Create the root-chunk and load now. The two vectors define the area to be scanned in the volume-source. The following integer determines the amount of LOD-levels.

Ogre::Volume::Chunk *volumeRoot = OGRE_NEW Chunk();
volumeRoot->load(mVolumeRootNode, Vector3::ZERO, Vector3(256), 5, &parameters);

Now setup the global volume material:

volumeRoot->setMaterial("triplanarReference");

Getting the triangles of the chunks

When you want to integrate the volume triangles in a physics engine for example, you need to hand over the exact triangles. For this scenario, the ChunkParameters hold a pointer to a ''MeshBuilderCallback'' and a number ''lodCallbackLod''. The first is an interface with a single function ''trianglesReady'' which is called, when the triangles of a chunk are ready. The chunks are chosen via the ''lodCallbackLod''. If you build a volume with 3 LOD levels and you want the triangles of the highest detail level, you set this parameter to 3. Example:

class MyMeshBuilderCallback : public MeshBuilderCallback
{
public:
virtual ready(const SimpleRenderable *simpleRenderable, const VecVertex &vertices, const VecIndices &indices, size_t level, int inProcess)
{
size_t count = indices.size();
for (size_t i = 0; i < count; i += 3)
{
Vertex v1 = vertices[indices[i]];
Vertex v2 = vertices[indices[i + 1]];
Vertex v3 = vertices[indices[i + 2]];
// Do something with the Triangle...
}
}
};

And using it like this:

ChunkParameters parameters;
...
MyMeshBuilderCallback callback;
parameters.lodCallback = &callback;
parameters.lodCallbackLod = 3;
...
rootChunk->load(parent, from, to, 3, &parameters);

Or in case of loading from a configuration file:

MyMeshBuilderCallback callback;
rootChunk->load(parent, sceneManager, "myVolume.cfg", 0, &callback, 3);

You might have seen, that a pointer to a SimpleRenderable is handed in, too. This is actually the Chunk whose triangles are loaded. It's parent class is used to not create a circular dependency. You might get the triangle data from it, too by getting the Renderoperation.

Intersecting a ray with a volume

When you want to do something exactly on the volume surface, you can cast rays and find their first intersection point. Behold that the triangle representation might be slightly different than the actual volume surface. And you have to scale the ray origin just like the volume. Here is an example which uses the negative z-axis of the camera as ray as it might be done like in an ego-shooter:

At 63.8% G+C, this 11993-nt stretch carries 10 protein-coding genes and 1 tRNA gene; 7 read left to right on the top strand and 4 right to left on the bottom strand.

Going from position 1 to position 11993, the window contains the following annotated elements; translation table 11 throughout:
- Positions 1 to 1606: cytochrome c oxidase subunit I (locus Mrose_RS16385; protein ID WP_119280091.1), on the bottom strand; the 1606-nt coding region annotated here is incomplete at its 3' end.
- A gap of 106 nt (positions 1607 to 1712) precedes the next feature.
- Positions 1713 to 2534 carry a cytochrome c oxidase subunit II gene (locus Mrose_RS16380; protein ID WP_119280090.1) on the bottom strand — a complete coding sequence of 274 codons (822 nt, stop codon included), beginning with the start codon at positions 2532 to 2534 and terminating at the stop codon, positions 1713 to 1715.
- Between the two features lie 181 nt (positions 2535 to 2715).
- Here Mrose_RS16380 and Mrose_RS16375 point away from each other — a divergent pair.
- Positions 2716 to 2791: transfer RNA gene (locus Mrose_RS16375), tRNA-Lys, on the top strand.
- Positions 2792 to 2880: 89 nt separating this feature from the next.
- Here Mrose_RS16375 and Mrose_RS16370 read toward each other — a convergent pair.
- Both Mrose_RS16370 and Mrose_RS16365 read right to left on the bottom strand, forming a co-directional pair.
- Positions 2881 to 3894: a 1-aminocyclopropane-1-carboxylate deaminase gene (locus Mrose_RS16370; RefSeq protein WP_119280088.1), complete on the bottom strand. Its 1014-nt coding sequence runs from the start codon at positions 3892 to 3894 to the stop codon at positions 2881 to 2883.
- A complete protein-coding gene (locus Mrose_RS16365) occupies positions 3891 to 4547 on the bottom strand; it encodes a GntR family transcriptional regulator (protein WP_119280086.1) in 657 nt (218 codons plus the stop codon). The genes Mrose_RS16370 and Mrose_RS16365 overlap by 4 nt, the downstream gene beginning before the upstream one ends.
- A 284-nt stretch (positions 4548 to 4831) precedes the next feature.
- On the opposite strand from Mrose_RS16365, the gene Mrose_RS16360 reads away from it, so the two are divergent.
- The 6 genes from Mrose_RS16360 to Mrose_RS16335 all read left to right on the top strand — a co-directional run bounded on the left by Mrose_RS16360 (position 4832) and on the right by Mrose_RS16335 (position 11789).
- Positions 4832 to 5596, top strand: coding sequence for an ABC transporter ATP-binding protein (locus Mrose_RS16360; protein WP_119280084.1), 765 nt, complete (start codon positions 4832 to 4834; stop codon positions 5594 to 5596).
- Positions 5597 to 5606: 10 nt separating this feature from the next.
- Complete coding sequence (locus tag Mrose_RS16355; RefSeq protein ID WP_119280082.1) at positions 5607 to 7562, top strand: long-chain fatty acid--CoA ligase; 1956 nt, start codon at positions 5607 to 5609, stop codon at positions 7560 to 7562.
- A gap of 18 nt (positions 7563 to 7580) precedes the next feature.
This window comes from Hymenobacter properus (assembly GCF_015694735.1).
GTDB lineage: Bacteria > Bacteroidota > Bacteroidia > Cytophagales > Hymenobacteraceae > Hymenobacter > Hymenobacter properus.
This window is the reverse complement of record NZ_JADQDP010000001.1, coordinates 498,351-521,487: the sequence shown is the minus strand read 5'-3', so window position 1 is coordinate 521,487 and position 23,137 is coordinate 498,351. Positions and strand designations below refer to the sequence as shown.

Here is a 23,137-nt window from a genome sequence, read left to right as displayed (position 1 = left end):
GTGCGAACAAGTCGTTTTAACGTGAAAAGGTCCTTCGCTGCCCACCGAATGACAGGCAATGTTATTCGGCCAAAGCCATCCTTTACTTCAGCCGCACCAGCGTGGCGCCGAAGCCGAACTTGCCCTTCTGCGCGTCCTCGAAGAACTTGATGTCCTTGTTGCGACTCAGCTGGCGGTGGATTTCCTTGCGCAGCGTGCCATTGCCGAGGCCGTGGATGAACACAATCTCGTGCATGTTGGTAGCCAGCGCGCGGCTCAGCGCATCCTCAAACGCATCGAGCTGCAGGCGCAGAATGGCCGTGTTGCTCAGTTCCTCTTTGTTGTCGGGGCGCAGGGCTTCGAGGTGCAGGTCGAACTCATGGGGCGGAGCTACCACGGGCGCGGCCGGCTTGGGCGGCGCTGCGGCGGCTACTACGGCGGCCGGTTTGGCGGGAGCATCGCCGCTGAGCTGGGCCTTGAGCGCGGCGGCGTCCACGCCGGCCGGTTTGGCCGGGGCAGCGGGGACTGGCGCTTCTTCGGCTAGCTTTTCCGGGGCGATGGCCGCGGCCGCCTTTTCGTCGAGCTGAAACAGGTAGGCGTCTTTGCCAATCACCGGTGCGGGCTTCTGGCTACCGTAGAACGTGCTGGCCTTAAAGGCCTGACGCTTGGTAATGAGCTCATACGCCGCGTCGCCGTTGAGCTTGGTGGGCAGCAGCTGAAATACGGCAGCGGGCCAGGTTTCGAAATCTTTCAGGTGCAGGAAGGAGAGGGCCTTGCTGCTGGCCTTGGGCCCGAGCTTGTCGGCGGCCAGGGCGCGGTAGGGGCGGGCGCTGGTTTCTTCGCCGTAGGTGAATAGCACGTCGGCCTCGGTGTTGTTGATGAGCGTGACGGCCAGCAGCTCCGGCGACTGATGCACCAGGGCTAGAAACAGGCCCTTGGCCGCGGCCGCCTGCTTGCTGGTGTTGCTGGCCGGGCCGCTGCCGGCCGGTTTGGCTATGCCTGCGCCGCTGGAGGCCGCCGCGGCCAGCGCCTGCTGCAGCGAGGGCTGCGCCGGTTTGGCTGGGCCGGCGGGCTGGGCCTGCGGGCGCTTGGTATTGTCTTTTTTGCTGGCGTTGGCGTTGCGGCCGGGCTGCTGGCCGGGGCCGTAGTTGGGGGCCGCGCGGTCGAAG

Ray ray(mCamera->getPosition() / rootChunk->getScale(), -mCamera->getOrientation().zAxis());
Vector3 intersection;
Real scale = mVolumeRoot->getChunkParameters()->scale;
bool intersects = mVolumeRoot->getChunkParameters()->src->getFirstRayIntersection(ray, intersection, scale);
if (intersects)
{
intersection *= scale; // As it is in volume space.
// Do something with intersection.
}

Editing a Volume made from a GridSource

A usecase is realtime editing of volume terrain as seen as in the sample. Let's union the terrain with a sphere of the radius 2.5 and the center 123/123/123. volumeRoot is the Chunk instance with which the terrain was initially loaded. The factor 1.5 is just to have a save border arround the sphere which also gets updated. The rest of the parameters are 5 LOD levels and a volume mesh covering an area of 384^3.

Vector3 center(123);
Real radius = (Real)2.5;
CSGSphereSource sphere(radius, center);
CSGUnionSource operation;
static_cast<GridSource*>(volumeRoot->getChunkParameters()->src)->combineWithSource(&operation, &sphere, center, radius * (Real)1.5);
volumeRoot->getChunkParameters()->updateFrom = center - radius * (Real)1.5;
volumeRoot->getChunkParameters()->updateTo = center + radius * (Real)1.5;
volumeRoot->load(volumeRootNode, Vector3::ZERO, Vector3(384), 5, volumeRoot->getChunkParameters());